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Council of Europe: Rules to Protect Automatically Processed Personal Data in the Context of Profiling

(Dec. 23, 2010) The Recommendation notes that “information and communication technologies (ICTs) allow the collection and processing on a large scale of data, including personal data, in both the private and public sectors,” and that “this collection and processing may occur in different situations for different purposes and concerndifferent types of data.” (Council of Europe, Committee of Ministers, Recommendation CM/Rec(2010)13 of the Committee of Ministers to Member States on the Protection of Individuals with Regard to Automatic Processing of Personal Data in the Context of Profiling [hereinafter Recommendation] (adopted Nov. 23, 2010),

The types of data include: traffic data; Internet user queries; consumer buying habits, activities, lifestyle, and behavioral data culled from telecommunication devices, including geo-location data; and in particular data from social networks, video surveillance systems, biometric systems, and radio frequency ID technology that foreshadows a possible future world of “ambient intelligence” and the “Internet of things.” (Id.) Thus, “[t]he Internet of the future will therefore not just connect human beings with one another but will also interlink smart devices (Internet of things),” resulting in objects constantly monitoring and analyzing, “probably without their knowledge, the behaviour of the human beings around them, so as to interact with them in a dynamic way.” (Bureau of the European Committee on Legal Co-Operation (CDCJ-BU), Draft Recommendation on the Protection of Individuals with Regard to Automatic Processing of Personal Data in the Framework of Profiling and Its Draft Explanatory Memorandum (Strasbourg, Aug. 31, 2010),

The Council acknowledged that profiling might be in the legitimate interests of both the profiler and the profiled, e.g., “by leading to better market segmentation, permitting an analysis of risks and fraud, or adapting offers to meet demand by the provision of better services,” but it also expressed a number of concerns. (Recommendation, supra.) For example, the Council worried that computerized stereotyping, brought about by the automatic collection of the abovementioned types of data, might be used to treat people prejudicially, unjustifiably depriving an individual from accessing certain goods or services and thereby violating the principle of non-discrimination. It was also concerned that “the profiling of children may have serious consequences for them throughout their life.” (Id.) In addition, the Council considered that “the use of profiles, even legitimately, without precautions and specific safeguards, could severely damage human dignity, as well as other fundamental rights and freedoms, including economic and social rights.” (Id.)

Therefore, the Council was convinced that it is necessary to regulate profiling to protect individual privacy rights and freedoms and prevent discrimination. The Council recommended to the Member States that they take measures to ensure that their law and practice reflect the principles on profiling set forth in an appendix to the Recommendation. It also recommended that those principles should be broadly disseminated, in particular, by persons, public authorities, and public or private entities that “participate in and use profiling, such as designers and suppliers of software, profile designers, electronic communications service providers and information society service providers,” among others. Third, it encouraged those groups to establish and promote self-regulation mechanisms. (Id.)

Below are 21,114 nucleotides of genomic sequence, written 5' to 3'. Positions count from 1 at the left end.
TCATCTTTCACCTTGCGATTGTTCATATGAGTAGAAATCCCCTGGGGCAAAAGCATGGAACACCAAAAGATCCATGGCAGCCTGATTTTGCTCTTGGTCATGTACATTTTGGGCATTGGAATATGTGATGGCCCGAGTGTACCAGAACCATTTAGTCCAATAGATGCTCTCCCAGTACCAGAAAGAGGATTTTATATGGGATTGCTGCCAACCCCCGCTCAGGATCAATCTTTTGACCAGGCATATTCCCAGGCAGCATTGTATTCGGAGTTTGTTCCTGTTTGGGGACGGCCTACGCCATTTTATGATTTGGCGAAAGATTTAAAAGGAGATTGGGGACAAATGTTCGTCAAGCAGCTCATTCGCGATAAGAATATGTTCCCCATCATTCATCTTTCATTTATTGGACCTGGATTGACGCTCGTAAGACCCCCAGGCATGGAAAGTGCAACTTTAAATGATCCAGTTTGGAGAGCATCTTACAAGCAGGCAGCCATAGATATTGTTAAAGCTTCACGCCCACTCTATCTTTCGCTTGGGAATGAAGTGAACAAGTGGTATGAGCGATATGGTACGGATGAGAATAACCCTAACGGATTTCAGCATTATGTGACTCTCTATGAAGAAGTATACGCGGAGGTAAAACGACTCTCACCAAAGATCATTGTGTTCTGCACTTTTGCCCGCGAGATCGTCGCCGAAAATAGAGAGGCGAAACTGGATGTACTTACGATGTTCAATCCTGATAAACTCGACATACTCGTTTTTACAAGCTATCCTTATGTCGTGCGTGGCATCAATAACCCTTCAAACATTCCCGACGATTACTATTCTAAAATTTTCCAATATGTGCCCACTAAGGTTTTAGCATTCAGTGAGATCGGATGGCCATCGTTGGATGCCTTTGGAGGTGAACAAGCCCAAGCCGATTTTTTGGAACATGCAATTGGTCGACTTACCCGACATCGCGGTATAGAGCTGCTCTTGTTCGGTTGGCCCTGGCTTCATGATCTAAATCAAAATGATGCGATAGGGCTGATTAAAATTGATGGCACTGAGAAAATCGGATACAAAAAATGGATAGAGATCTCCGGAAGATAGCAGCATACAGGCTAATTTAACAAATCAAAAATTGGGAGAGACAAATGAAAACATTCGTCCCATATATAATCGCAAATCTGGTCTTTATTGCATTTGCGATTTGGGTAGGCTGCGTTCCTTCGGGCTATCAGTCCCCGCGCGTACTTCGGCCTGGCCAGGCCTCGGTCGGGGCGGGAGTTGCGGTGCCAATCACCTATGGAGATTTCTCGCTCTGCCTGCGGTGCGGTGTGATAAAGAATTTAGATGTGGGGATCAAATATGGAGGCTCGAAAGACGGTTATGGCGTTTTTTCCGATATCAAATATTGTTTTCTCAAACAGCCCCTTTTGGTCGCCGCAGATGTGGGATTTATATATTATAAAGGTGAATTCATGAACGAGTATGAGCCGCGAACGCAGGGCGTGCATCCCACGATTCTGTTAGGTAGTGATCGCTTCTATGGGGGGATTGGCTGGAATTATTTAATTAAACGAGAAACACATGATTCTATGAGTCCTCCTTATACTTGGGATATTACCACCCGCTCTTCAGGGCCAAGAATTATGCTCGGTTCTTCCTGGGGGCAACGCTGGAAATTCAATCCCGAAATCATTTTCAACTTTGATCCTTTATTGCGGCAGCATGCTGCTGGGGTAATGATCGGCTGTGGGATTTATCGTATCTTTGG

The appendix to the Recommendation has nine sections, covering: 1) definitions, 2) general principles, 3) conditions for the collection and processing of personal data in the context of profiling (with subsections on lawfulness, data quality, and sensitive data), 4) information to be provided to the data subjects, 5) rights of data subjects, 6) exceptions and restrictions (to sections 3, 4, and 5), 7) remedies, 8) data security, and 9) supervisory authorities. Among the information that the controller (“the natural or legal person, public authority, agency or any other body which alone, or in collaboration with others, determines the purposes of and means used in the collection and processing of personal data”) must provide to data subjects are: the fact thatthat their data will be used in the context of profiling; the purposes for which the profiling is carried out; the categories of personal data used;the identity of the controller; andthe existence of appropriate safeguards. (Id.)

Rights of data subjects under section 5 include the right to obtain one's personal data,the logic underlying the processing of such data and that was used to attribute a profile; andthe purposes for which the profiling was carried out and the categories of persons to whom or bodies to which the data may be communicated. Data subjects should also be entitled to the “secure correction, deletion or blocking of their personal data, if profiling “is performed contrary to the provisions of domestic law” that enforce the Recommendation's principles, and to object, on “compelling legitimate grounds” to the use of their personal data for profiling, unless the law provides for profiling in the personal data processing context. If there are grounds for restricting a data subject's rights, the decision to do so should generally be communicated to him or her “by any means that allows it to be put on record, with a mention of the legal and factual reasons for such a restriction.” (Id.)